Chase spokeswoman Stephanie Jacobson says via e-mail: “As a standard operating practice, Chase is continuously evaluating whether our customers’ credit lines are most appropriate for the customer and his or her needs, and will make adjustments accordingly. For example, we will lower credit lines for customers who are showing signs of increased risk or inactivity, and we may raise lines for our most creditworthy customers.”
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Jacobson reports that over the past 12 months Chase has:
- Opened more than 1 million new credit card accounts each month for a total of more than 14 million customers.
- Extended an average of more than $6 billion in new credit each month.
- Increased the credit lines of more than 500,000 customers a month.
Citi, which has been under fire for raising interest rates on millions of accounts, conducts periodic reviews of accounts, according to spokesman Sam Wang: “We have adjusted pricing and card terms for some customers as part of our regular account reviews. This is an ongoing process to ensure we offer terms, interest rates, credit lines and products based on individual needs and risk profiles. These changes also reflect the dramatically higher cost of doing business in our industry as we work to preserve the broad availability of credit.”
Interest rate hikes
It’s no secret that credit card lenders are tightening lending standards and dramatically cutting back on card lending — even to customers who pay their bills on time each month. Many of the major banks have cited increased risk and uncertainty over the bad economy as reasons for many of the changes.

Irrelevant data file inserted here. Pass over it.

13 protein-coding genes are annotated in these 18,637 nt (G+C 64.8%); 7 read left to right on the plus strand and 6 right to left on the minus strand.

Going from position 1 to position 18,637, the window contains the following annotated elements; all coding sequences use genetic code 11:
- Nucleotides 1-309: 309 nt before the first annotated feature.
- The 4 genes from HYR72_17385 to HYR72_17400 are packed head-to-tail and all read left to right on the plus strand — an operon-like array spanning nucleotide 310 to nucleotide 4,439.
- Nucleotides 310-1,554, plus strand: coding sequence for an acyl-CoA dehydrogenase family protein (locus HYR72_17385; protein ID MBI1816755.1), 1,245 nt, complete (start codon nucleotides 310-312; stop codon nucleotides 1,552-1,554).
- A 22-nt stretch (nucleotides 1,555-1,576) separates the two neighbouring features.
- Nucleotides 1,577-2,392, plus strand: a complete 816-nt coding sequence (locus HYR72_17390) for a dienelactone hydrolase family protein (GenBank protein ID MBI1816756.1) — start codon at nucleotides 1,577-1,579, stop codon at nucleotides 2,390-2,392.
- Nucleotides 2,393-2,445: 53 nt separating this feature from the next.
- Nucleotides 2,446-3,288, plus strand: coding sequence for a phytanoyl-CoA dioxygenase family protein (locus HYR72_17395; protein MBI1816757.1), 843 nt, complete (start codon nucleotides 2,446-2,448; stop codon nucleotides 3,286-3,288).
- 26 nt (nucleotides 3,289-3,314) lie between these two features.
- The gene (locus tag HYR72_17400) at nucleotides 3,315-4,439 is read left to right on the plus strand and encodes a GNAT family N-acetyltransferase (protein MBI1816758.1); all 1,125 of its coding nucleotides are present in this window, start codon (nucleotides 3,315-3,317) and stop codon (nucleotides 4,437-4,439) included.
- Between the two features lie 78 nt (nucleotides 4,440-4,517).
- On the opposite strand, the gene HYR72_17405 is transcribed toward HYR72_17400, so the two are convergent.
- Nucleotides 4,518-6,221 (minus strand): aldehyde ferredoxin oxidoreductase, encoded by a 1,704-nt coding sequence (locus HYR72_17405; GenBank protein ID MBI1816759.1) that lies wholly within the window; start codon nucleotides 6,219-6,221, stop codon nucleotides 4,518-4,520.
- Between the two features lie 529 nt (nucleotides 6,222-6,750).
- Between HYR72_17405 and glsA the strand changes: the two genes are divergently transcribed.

Members of Congress — who passed tough credit card reforms in May — are now bristling over interest rate hikes they say are designed to squeeze more profits from consumers before the new law takes effect. U.S. Sen. Chuck Schumer of New York asked the Federal Reserve to use its emergency powers to halt the current spate of interest rate hikes. Sen. Christopher Dodd, chairman of the Senate Banking Committee, also asked regulators to intervene and force banks to begin early implementation of a provision of the Credit CARD Act. Dodd wants card issuers to review interest rate increases dating back to Jan. 1, 2009, and, if warranted, lower APRs. Under the new law, a requirement for six-month reviews of accounts does not take effect until August 2010. Regulators must issue guidelines on how card issuers should implement the APR reviews.
According to a Fed spokeswoman, regulators have not released a response to the senators’ requests.
Cunningham, from the credit counseling association, notes that the poll did not indicate why credit limits were increased for respondents.
“I wonder if they requested it, or if the bank simply increased it,” Cunningham says. “If a person requests an increase, it could indicate they need more access to credit, thus are in a financial bind. If the bank independently increased it, then they were using this as a tool to encourage the consumer to spend more. Presumably the bank thought the individual could responsibly handle the increase. Either way, the consumer needs to be prudent when using his credit card, not charging more than 30 percent of the available credit, and paying the balance in full when the bill arrives.”
The survey was conducted from June 26-28, 2009, by GfK Roper Public Affairs & Media on behalf of CreditCards.com. Random digit dialing phone interviews were completed with 1,004 adults aged 18. The raw data were then weighted by a custom designed computer program that automatically developed a weighting factor for each respondent, employing five variables: age, sex, education, race and geographic region.
The survey had a margin of error of plus or minus 3 percentage points on the full sample, and plus or minus 4 points on the subsample of credit cardholders.